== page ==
Proceq GS8000 by Screening Eagle is a subsurface mapping system that combines the most advanced ground penetrating radar (GPR) technology with state-of-the-art GNSS positioning by u-blox, to produce real-time, easy-to-understand, 3D results.
Gorka Santamaria, Senior Product Manager, Geomatics at Screening Eagle, told Inside GNSS, “One of the things the GS8000 incorporates is access to u-blox’s PointPerfect corrections.” PointPerfect is u-blox’s advanced GNSS data augmentation service, designed to be accurate, reliable, and immediately available. “PointPerfect is part of the product,” Santamaria said, “not an option, not extra. To the customer this means survey-grade accuracy in a field that up to now has been working in GIS grade.”
Screening Eagle shared a space with u-blox at this year’s (2022) InterGEO in Essen. The company’s senior product manager, services, Stephane Vincent, said, “What you have inside this unit is a PointPerfect-compatible u-blox module, like the SAM-M10Q that you can see here. This is a very accurate GNSS receiver, so with the Proseq GS8000, we can go down to 10 meters, look underneath the street surface, look at pipes for the utilities market and have a very good position to combine withthe radar. We can work on archaeological sites, on all kinds of applications for GPR.”
Unlike traditional GPR devices, the GS8000 also detects small, near-surface objects such as metallic rebar or shallow cables, a capability that typically requires a handheld GPR device. This is possible thanks to the GS8000’s stepped frequency continuous wave (SFCW) GPR technology, operating on a wide range of frequencies (40-3440MHz).
Big step forward
“We’ve brought this industry up to high, centimetric precision, as default, out of the box,” said Santamaria, “as opposed to having to say, ‘oh, in case you want to work with precision positioning, you need to get a GNSS receiver from whoever, and then corrections from whoever, and then…’ all of that.”
Santamaria said Screening Eagle’s focus has also been on keeping things simple. “This system is easy to operate, for a user that is not necessarily familiar with all of the technical jargon. If you get lost sometimes with concepts like RTK, because it’s not your bread and butter, you will use this, get into our Freepath software, and get excellent results from day one.”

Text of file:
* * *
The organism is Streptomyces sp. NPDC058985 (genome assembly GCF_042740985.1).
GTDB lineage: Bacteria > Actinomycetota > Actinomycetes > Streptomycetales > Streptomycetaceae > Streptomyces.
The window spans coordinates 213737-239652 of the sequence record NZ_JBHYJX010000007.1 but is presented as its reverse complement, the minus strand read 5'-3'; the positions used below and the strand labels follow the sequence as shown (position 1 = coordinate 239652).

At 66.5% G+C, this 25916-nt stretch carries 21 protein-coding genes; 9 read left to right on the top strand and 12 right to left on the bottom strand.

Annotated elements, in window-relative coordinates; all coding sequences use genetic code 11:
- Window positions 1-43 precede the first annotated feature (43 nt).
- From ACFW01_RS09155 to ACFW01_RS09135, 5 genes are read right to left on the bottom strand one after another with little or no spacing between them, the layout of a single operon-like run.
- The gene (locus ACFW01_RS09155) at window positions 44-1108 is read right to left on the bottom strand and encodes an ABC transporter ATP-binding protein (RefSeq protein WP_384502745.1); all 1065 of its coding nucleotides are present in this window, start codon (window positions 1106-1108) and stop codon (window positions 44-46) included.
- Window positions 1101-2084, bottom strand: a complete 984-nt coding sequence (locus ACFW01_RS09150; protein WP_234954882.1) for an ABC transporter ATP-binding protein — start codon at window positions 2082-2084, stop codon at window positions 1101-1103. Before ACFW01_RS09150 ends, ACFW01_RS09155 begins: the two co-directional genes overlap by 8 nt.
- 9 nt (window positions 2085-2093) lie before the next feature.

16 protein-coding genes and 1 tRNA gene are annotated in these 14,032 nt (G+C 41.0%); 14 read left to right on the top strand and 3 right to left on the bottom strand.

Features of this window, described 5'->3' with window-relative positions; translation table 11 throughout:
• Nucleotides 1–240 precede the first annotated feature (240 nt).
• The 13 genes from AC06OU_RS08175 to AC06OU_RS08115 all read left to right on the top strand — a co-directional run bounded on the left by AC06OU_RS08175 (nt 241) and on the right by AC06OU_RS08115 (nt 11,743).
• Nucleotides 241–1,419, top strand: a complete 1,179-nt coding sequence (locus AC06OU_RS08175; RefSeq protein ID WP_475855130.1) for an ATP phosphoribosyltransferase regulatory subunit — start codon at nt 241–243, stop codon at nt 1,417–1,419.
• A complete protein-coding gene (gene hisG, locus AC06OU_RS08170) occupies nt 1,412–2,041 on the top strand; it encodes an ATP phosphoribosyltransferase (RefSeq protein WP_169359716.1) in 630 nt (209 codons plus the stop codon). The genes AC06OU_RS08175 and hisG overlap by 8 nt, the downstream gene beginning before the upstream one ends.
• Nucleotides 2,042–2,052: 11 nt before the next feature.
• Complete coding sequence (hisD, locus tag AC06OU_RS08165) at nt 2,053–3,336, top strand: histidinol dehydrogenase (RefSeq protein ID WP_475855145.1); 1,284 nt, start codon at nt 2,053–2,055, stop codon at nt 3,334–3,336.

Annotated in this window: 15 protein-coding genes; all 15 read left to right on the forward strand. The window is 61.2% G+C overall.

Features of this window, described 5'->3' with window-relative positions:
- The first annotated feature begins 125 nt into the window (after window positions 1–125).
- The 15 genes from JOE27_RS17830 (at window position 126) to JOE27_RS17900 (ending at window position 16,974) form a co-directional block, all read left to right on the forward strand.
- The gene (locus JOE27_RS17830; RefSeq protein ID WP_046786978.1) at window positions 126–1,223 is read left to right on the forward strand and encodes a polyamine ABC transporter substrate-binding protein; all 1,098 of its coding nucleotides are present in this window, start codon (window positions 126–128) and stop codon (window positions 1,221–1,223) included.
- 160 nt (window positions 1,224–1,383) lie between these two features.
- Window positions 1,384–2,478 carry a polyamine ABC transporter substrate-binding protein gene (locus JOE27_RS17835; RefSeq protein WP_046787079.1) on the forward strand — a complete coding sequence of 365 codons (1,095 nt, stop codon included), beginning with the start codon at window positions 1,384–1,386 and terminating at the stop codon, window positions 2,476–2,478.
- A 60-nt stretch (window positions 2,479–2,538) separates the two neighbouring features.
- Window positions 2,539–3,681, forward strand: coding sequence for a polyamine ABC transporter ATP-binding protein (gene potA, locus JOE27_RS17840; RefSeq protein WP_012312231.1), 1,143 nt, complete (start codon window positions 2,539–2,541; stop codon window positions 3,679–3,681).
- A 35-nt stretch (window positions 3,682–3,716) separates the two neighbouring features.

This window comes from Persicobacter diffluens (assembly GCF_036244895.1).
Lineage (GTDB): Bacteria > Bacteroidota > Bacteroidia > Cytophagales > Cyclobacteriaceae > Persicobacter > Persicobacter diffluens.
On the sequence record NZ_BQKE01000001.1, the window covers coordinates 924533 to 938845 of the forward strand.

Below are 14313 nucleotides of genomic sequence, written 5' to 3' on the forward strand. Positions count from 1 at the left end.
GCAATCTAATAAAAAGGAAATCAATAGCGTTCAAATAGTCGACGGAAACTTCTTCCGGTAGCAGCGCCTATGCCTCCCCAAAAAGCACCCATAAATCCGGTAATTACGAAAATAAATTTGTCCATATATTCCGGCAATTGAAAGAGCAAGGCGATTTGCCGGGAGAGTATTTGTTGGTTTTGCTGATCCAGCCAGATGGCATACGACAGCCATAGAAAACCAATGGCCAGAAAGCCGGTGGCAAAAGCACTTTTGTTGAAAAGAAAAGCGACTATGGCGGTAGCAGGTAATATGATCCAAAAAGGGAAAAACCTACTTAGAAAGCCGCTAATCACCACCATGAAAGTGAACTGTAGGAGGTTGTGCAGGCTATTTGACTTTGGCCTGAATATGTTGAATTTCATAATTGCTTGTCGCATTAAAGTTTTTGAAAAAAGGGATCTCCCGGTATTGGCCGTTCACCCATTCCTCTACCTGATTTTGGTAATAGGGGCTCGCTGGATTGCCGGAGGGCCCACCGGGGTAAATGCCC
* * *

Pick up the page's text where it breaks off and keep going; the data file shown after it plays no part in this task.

FreePath is a new software feature for the Proceq GS8000, combining PointPerfect corrected GPS location capabilities with the SFCW GPR data. This combination results in a subsurface mapping system with less than 5 cm accuracy. Operators can see their own positions on a map while collecting data in real time, so there is no longer a need for grid spacing or cross directional data collection.
“Traditional GPR typically will just give you these black and white, extremely complex images that you need a PhD to interpret,” Santamaria said,”. Then if you want to do some sort of mapping, like create a heat map, say, that’s an operation you would need to do in post processing. With any existing system on the market, you’d have to bring all the data back to the office and merge the positioning data with the GPR data. We bring it all together and produce a map that anybody can understand, as you walk.”
The GS8000’s unique capabilities have made it a success. “Oh yes, we are selling this,” Sanatmaria said, with a chuckle. “This product has been a blockbuster for us. We are operating in 120 countries as per today, so it’s very global extension, and the system is very well appreciated, not only in the traditional user base, but also in other segments.
“We are working on continuous improvement. You just have to look at how fast we have been moving. Within just a few months of launching our first GPR system, we incorporated all these real time options. We created a new methodology and software. This year we enabled it to work with robotic Total Stations, so that means it can also work indoors. We are absolutely focused on growing our solutions, and very much on the user experience. All actions are intuitive and super simple. This is not a tool for academics only, although academics and scientists can make the most of it.”